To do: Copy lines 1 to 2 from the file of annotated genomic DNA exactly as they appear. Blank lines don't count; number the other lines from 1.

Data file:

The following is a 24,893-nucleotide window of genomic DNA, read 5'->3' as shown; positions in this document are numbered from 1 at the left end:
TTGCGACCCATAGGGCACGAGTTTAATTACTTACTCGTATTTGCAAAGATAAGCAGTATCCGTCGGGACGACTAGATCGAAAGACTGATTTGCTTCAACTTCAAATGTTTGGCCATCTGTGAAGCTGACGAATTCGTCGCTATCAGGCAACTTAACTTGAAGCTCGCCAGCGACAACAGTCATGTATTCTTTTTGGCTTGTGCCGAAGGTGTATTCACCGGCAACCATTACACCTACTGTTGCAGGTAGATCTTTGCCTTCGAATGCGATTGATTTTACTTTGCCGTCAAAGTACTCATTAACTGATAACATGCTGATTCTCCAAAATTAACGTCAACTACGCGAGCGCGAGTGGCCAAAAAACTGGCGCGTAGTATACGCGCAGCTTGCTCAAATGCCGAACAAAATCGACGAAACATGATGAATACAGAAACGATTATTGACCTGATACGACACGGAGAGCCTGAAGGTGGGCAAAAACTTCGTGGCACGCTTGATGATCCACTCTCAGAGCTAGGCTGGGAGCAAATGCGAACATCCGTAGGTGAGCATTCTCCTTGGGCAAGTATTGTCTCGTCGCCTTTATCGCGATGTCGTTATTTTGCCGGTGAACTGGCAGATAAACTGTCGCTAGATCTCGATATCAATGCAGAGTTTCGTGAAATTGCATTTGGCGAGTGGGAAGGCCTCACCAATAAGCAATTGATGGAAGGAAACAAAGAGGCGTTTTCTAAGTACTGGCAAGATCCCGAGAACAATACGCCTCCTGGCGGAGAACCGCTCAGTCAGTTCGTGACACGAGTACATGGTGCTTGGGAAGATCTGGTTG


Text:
The following is a 24,893-nucleotide window of genomic DNA, read 5'->3' as shown; positions in this document are numbered from 1 at the left end:
TTGCGACCCATAGGGCACGAGTTTAATTACTTACTCGTATTTGCAAAGATAAGCAGTATCCGTCGGGACGACTAGATCGAAAGACTGATTTGCTTCAACTTCAAATGTTTGGCCATCTGTGAAGCTGACGAATTCGTCGCTATCAGGCAACTTAACTTGAAGCTCGCCAGCGACAACAGTCATGTATTCTTTTTGGCTTGTGCCGAAGGTGTATTCACCGGCAACCATTACACCTACTGTTGCAGGTAGATCTTTGCCTTCGAATGCGATTGATTTTACTTTGCCGTCAAAGTACTCATTAACTGATAACATGCTGATTCTCCAAAATTAACGTCAACTACGCGAGCGCGAGTGGCCAAAAAACTGGCGCGTAGTATACGCGCAGCTTGCTCAAATGCCGAACAAAATCGACGAAACATGATGAATACAGAAACGATTATTGACCTGATACGACACGGAGAGCCTGAAGGTGGGCAAAAACTTCGTGGCACGCTTGATGATCCACTCTCAGAGCTAGGCTGGGAGCAAATGCGAACATCCGTAGGTGAGCATTCTCCTTGGGCAAGTATTGTCTCGTCGCCTTTATCGCGATGTCGTTATTTTGCCGGTGAACTGGCAGATAAACTGTCGCTAGATCTCGATATCAATGCAGAGTTTCGTGAAATTGCATTTGGCGAGTGGGAAGGCCTCACCAATAAGCAATTGATGGAAGGAAACAAAGAGGCGTTTTCTAAGTACTGGCAAGATCCCGAGAACAATACGCCTCCTGGCGGAGAACCGCTCAGTCAGTTCGTGACACGAGTACATGGTGCTTGGGAAGATCTGGTTG